Impacts of Market Integrations on Spatial Variation in Electricity Prices
Source: The Dynamic Impact of Market Integration: Evidence from Renewable Energy Expansion in Chile, BFI Working Paper, May 2022
The Infrastructure Investment and Jobs Act that became law in November 2021 contains significant investments to expand the nation’s transmission lines. As the Biden administration uses this funding to help carry renewable energy to new parts of the country, a study by Harris Public Policy’s Koichiro Ito and his colleagues shows doing so lowers average electricity costs and incentivizes the investment of renewables—further decarbonizing the economy.
Ito and his coauthors modeled the impacts of transmission line expansion and renewable integration and tested their predictions by studying recent evidence from Chile, which had limited transmission capacity between renewable-rich areas and demand centers until recently. In 2017, the Chilean government completed a new interconnection between these two markets and added an extension transmission line in 2019.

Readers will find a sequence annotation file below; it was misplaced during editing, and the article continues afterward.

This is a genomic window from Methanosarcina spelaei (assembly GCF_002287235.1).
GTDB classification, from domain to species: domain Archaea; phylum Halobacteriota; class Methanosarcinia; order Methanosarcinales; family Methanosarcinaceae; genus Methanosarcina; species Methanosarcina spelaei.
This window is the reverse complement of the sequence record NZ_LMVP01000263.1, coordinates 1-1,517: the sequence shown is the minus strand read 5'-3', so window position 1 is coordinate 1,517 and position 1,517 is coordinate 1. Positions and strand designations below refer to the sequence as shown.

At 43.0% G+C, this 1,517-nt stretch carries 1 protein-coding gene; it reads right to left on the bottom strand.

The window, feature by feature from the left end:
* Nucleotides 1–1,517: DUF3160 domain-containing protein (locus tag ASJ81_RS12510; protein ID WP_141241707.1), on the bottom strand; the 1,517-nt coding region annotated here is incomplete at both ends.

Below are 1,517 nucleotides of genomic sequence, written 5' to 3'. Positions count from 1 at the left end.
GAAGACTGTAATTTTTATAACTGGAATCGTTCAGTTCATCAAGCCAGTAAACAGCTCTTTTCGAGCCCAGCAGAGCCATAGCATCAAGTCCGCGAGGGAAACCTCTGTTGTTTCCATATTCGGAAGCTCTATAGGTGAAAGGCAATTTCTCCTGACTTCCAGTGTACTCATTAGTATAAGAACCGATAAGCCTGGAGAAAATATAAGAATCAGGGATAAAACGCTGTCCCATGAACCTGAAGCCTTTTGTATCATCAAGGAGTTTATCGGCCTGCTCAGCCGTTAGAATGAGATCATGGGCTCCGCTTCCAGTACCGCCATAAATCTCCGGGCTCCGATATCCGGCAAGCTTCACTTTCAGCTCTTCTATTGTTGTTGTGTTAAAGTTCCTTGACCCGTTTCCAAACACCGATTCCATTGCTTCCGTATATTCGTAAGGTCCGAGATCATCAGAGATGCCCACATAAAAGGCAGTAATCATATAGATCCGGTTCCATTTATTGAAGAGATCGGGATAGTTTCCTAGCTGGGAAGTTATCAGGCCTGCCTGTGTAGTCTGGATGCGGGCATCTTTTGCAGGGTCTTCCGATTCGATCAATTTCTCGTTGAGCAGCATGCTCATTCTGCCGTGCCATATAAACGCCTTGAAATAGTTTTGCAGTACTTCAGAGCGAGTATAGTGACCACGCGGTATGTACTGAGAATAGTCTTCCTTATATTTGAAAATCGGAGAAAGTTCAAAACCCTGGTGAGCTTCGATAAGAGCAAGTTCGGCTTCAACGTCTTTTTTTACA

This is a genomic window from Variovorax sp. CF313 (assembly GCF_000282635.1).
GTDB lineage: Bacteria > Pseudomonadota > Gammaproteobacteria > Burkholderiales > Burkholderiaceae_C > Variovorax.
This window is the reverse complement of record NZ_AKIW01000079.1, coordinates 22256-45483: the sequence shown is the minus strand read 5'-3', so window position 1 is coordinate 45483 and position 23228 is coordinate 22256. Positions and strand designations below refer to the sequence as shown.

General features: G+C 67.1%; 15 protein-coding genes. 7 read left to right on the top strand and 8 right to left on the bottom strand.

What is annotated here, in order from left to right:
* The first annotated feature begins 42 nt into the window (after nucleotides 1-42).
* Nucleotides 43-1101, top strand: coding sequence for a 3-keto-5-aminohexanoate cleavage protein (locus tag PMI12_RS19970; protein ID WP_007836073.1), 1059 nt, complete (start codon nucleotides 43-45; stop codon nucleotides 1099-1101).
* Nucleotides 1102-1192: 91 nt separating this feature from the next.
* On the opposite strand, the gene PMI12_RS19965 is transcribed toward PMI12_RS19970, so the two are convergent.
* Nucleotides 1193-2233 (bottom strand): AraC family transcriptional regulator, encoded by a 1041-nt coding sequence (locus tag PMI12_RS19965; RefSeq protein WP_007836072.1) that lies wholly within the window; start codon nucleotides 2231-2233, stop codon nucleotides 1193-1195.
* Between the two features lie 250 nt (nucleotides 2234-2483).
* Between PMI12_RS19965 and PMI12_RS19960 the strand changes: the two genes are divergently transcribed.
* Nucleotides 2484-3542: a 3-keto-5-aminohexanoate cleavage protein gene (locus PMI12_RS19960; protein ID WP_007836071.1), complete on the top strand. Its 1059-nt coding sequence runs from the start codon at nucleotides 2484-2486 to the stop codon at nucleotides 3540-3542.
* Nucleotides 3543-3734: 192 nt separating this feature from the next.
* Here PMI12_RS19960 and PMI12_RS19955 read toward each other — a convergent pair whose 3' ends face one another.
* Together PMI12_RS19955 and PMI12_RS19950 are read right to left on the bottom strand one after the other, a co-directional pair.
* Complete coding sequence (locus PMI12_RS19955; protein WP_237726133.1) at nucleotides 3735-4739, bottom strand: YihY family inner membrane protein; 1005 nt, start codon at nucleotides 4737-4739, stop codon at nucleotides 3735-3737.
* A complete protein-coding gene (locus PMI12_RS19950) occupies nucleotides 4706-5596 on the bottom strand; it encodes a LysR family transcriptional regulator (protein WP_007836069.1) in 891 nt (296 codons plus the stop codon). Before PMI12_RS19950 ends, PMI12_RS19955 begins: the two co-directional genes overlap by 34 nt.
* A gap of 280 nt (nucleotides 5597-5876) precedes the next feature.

With a better-connected grid, the price of electricity throughout the region leveled off. Before the markets were integrated, the average price of electricity at noon in the renewable-rich region was $46.22 per megawatt hour, while it was $57.73 per megawatt hour in the highly populated region. After the integration, prices increased in renewable-rich areas, like La Serena, and decreased in the demand centers far from renewables, such as Santiago and Antofagasta. The average price leveled off at $50.16 per megawatt hour.